Possibly because more complex games will involve multiple rendering passes, probably with tunable parameters for LOD and the like, and being able to budget accurately can make all the difference between being able to hit your window for accurately syncing to the next frame update or not. Just a little drift and you end up losing frames. You might also have to account for vsync, and being off there will really screw things up.

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Going viral 9,500 years ago: 'English descended from ancient Turkey'

Frumious Bandersnatch
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Re: Not quite

Shenanigans galore smashing doors (via doire, for oak?) into smithereens with a shillelagh after drinking whisky and blathering on with a thick Irish brogue about seeing banshee and leprechauns.

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Frumious Bandersnatch
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Re: Dubiety...

This is amazing that no real linguists have answered this thread.

Yeah, I was hoping for that, hence my tongue-in-cheek post about phrenology and so on. I'm still kind of curious about the names of the days of the week, and it would have been nice to have a linguist give an explanation. It's nice to know that many Europeans have a God/Sun day and a Moon day (along with other planetary namings), but that doesn't explain why Japan has (and apparently China had at one point) pretty much the same system. Is it actually a case of parallel evolution or did knowledge of the planets and the fashion of using them for naming the days spread via language?

Another coincidence I've noticed between east/west is "-bury" in the UK at the end of place names and "-buri" at the end of place names in Thailand. Is it just coincidence or does it denote a common root language (Sanskrit/Indic languages)? Again, I have no idea, but it would be nice to know...

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Frumious Bandersnatch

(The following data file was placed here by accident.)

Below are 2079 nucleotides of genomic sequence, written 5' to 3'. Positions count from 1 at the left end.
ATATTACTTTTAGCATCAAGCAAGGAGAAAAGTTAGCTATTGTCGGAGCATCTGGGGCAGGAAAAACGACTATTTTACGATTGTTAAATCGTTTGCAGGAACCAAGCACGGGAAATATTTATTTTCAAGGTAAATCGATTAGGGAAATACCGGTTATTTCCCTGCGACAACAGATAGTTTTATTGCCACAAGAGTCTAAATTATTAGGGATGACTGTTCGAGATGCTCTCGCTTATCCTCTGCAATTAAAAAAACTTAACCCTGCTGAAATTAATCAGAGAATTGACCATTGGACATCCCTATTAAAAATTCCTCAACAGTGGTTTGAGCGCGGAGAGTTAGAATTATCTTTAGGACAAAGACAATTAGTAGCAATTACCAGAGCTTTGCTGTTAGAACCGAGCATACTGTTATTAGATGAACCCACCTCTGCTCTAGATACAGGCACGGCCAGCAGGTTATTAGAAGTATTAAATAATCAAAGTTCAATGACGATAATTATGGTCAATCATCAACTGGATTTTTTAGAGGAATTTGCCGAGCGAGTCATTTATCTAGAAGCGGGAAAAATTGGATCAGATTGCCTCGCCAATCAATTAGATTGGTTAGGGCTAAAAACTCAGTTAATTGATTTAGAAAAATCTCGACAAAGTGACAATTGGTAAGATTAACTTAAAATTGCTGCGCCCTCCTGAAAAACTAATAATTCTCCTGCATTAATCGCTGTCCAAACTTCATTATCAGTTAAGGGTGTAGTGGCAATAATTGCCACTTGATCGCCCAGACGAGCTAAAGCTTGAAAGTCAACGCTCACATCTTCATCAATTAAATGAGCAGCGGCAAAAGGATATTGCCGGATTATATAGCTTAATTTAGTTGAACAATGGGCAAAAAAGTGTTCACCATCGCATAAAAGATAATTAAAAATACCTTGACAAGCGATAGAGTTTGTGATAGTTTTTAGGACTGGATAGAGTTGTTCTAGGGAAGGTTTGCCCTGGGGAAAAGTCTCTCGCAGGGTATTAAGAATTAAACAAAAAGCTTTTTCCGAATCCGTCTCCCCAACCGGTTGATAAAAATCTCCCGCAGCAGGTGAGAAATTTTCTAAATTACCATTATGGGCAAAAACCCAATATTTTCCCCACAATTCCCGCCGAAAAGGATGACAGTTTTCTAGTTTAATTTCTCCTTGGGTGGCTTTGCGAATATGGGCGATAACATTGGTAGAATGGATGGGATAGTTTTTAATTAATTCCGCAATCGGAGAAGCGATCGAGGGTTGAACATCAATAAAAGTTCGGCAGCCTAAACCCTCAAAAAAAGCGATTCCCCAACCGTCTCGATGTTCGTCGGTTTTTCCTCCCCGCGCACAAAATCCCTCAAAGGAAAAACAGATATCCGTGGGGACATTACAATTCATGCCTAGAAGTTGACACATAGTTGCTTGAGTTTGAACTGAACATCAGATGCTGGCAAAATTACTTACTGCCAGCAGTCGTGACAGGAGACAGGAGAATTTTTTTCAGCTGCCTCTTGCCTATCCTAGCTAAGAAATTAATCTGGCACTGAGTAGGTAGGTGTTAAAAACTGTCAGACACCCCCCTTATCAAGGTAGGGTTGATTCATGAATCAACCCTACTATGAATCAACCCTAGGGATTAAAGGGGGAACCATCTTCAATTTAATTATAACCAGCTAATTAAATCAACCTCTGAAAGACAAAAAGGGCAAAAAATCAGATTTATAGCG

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Re: Dubiety...

Gotta chime in here too. It sounds suspiciously like they're using phrenology to back up their claims :-)

Seriously, though, it's all well and good pointing out similar linguistic constructs and then jumping to a conclusion, but a lot of this stuff might be coincidental or maybe a case of parallel development (why is the first day called "Sun" day and the second "Moon" day in so many languages, for example? I don't actually know--just throwing it out there). I'm all for clever theories but the problem with many linguistic theories is that they're not falsifiable. That being said, what's the point?

Beer, since they seem to have run out of jynnan tonnyx.

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Jury awards Apple $1bn damages in Samsung patent case

Frumious Bandersnatch
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Linux

No, but as a fellow (geodesic) dome dweller I can totally sympatise with you on the exorbitant prices they charge for curved sofas.

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Post-pub nosh deathmatch: Pierogi versus patatas revolconas

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pierogi <-> gyouza

I suppose that people eat dumplings nearly the world over. My favourite would have to be Japanese-style gyōza. Mix up minced pork, cabbage (finely chopped, lightly salted, then squeezed to remove moisture), spring onions, shrimp, ginger, garlic (all finely chopped or minced) and sesame oil and for the filling with just plain flour and water for the wrapping. There are as many ways to cook these as pierogi, but I think the best is to fry them first in a very small amount of oil then put a small amount of water in the pan and cover it so that the steam cooks everything. Remove from the pan when all the water evaporates and serve with a mix of soy sauce and chilli oil.

Besides tasting delicious, they look great too if the edges are pleated properly (very fiddly to get exactly right, unfortunately).